One day, or so the story goes, a group of tourists asked an elderly priest in Naples which churches were really worth visiting. The priest replied, “There are many churches, but have you tried the spaghetti with clams?”
Even a man of God recognizes the sacred bond established between two people sharing a plate of spaghetti with clams in a Neapolitan trattoria.
So we consider it our moral duty to advise you how to order your spaghetti with clams and where to eat it.
Even in Roman times, clams were beloved by southerners. They were cultivated in the bay opposite Castel dell’Ovo, a seaside castle that stands on the ruins of the first-century-B.C. Roman villa of Licinius Lucullus. Allegedly, the clams were small and blackish, but still delicious.
When served with spaghetti, the clams should not be shelled (except maybe one or two of the bivalves). To those who fear getting their fingers dirty or are disgusted by the thought of putting the clamshells into their mouths, we say that you’re missing out on one of life’s great pleasures: that smallest of movements in the mouth that allows you to detach the seafood from its shell and savor the flavor of the sauce in which it is cooked.
Clams are usually drowned in a fresh tomato sauce, which should be seasoned with plenty of oil, garlic, parsley and pepper. We call this spaghetti with red clam sauce.
According to many Neapolitans, however, clams should be eaten without tomatoes, fried only in garlic, oil and parsley, which is called spaghetti with white clam sauce. We would say that, as always, the compromise is the best solution: squash two piennolo cherry tomatoes in the oil and the sauce takes on a pale pink color, which we call spaghetti with pink clam sauce.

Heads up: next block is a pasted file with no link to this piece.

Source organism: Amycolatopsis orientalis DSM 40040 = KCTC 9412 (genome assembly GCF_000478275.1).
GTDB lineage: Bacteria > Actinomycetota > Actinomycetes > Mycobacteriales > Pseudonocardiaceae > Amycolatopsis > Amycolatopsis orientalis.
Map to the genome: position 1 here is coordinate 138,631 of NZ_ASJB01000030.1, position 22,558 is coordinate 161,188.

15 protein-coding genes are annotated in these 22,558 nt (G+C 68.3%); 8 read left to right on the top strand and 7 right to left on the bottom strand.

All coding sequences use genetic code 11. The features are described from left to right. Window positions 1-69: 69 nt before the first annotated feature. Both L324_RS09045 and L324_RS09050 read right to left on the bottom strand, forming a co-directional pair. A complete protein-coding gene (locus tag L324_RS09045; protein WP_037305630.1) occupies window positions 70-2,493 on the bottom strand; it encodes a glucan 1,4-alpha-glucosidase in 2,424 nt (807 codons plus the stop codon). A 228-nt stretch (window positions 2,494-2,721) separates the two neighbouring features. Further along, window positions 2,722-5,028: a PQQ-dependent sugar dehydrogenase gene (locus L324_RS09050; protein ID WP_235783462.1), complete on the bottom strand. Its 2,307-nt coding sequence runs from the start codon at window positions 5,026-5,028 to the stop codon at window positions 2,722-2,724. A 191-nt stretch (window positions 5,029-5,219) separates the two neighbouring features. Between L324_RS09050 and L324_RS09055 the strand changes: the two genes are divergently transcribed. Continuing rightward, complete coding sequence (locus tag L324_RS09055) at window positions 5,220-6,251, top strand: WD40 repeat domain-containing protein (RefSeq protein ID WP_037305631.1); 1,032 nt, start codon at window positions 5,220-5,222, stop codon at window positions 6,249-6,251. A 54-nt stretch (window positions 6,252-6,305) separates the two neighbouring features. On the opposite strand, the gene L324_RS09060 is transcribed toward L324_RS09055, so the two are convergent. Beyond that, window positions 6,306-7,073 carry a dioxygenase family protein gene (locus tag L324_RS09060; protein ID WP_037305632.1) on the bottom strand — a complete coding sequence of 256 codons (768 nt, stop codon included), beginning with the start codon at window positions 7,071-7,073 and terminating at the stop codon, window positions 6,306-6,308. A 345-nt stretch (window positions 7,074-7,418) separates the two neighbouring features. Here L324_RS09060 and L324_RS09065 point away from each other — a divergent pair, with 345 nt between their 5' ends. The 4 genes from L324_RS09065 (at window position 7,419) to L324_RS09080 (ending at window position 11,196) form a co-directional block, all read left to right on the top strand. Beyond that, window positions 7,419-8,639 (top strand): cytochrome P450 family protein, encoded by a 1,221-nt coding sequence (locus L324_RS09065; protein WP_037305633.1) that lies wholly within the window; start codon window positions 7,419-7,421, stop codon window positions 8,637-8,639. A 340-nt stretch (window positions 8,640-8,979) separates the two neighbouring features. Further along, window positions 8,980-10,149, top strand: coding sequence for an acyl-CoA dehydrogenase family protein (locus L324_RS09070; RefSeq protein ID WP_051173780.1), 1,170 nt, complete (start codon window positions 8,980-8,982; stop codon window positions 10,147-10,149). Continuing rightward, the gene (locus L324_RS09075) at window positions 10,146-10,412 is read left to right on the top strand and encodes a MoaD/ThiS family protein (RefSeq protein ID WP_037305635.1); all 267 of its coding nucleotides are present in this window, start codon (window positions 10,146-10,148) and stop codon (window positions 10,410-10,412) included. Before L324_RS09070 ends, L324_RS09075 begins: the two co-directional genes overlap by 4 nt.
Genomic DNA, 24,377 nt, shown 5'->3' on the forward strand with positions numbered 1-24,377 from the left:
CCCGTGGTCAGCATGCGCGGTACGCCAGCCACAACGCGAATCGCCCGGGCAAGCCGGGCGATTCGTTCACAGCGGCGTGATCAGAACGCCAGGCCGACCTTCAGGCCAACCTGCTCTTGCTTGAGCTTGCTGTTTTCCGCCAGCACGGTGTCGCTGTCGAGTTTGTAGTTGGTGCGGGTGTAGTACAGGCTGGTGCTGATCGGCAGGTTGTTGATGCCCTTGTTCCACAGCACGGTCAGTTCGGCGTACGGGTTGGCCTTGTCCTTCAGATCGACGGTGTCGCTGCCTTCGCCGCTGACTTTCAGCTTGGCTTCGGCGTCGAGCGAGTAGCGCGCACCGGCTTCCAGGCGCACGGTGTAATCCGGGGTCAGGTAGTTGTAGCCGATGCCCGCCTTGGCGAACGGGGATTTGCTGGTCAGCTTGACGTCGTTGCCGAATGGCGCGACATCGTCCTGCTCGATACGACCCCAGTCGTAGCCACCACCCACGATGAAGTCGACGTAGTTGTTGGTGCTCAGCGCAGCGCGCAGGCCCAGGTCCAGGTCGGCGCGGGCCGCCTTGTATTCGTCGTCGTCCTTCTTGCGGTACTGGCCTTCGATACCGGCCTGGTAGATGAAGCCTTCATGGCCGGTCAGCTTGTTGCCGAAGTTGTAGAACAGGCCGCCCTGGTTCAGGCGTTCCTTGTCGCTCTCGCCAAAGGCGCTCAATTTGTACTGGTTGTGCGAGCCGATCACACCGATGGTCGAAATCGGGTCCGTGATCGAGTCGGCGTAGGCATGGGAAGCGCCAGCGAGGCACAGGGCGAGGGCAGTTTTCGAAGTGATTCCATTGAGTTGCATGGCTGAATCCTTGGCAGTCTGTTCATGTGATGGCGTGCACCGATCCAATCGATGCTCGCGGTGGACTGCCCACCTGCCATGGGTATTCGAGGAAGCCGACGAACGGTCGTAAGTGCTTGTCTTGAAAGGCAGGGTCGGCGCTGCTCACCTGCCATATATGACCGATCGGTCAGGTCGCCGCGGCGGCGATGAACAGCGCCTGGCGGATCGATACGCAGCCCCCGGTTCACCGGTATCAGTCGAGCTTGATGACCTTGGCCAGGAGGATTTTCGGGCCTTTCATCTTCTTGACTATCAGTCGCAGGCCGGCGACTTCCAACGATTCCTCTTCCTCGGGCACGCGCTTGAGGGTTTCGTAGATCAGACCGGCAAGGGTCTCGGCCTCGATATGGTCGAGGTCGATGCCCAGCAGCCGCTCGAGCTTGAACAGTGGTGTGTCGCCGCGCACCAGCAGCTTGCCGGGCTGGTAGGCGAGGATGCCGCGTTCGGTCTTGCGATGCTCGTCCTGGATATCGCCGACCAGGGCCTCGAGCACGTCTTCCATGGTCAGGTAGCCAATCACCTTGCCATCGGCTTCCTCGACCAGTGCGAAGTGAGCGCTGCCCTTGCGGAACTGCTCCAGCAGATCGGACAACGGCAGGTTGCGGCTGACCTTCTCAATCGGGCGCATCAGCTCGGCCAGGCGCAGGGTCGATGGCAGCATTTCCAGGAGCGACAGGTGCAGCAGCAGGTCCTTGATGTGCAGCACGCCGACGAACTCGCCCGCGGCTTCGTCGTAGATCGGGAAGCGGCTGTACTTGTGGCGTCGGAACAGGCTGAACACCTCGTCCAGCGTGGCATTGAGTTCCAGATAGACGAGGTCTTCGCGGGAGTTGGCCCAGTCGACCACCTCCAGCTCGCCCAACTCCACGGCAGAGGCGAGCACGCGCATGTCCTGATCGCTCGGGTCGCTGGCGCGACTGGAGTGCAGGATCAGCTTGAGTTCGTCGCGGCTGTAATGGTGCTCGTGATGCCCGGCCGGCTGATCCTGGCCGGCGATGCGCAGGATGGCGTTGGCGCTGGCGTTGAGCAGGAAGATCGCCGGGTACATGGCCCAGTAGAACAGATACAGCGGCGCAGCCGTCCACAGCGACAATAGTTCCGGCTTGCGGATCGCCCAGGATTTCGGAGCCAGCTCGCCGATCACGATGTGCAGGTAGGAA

Naturally, as the same suggests, this dish is made with spaghetti. But vermicelli, a pasta slightly thicker than spaghetti, or linguine are also used. We prefer the latter because linguine is flat where spaghetti is round, which means that more of the pasta comes in contact with the sauce, which in turn makes the taste more intense.
There are many Neapolitan restaurants that prepare an excellent spaghetti with clams. But when we crave this dish, we head to Pizzeria e Trattoria Vigliena, a restaurant outside of the city center and adjacent to the port. At lunch, the place is packed with workers from the docks and ship owners and workers from the recently built Marina Vigliena.
Only once the dress shirt came off was the spaghetti with clams served.
In the kitchen, mama Concetta prepares a miraculous spaghetti with clams (although her spaghetti with octopus, pasta and potatoes, and pasta and beans are equally famous). The restaurant is owned by Raffaele Esposito, Concetta’s son and the third generation of a family of chefs who founded this restaurant in the middle of the 20th century. We often find him at the pizza counter (even the pizza here is fantastic), while his wife, Susy, can be found behind the cash register. On his recommendation we order a pizza without toppings to use as dipping bread for our spaghetti with clams.
The best part about eating here is that our spaghetti with clams comes with a side of comedy. The dining room is manned by two fantastic waiters we call Laurel (Giosuè) & Hardy (Vincenzo).
Giosuè is playful with all the customers, trading banter in Italian and English – he learned the latter by singing American songs. But there’s a kindness there too: he’s particularly attentive towards children and the elderly. On our most recent visit, he announced to everyone who came into the restaurant that a group of children in one corner were the guests of honor.
Vincenzo is more deadpan. On the same visit, a man sitting at the table next to us exclaimed, “I have a big meeting this afternoon, I can’t risk getting my shirt dirty.” Upon hearing this, Vincenzo disappeared and returned, wordlessly handing the man a big paper bag. “Take it off,” he said after a beat. Only once the dress shirt came off was the spaghetti with clams served.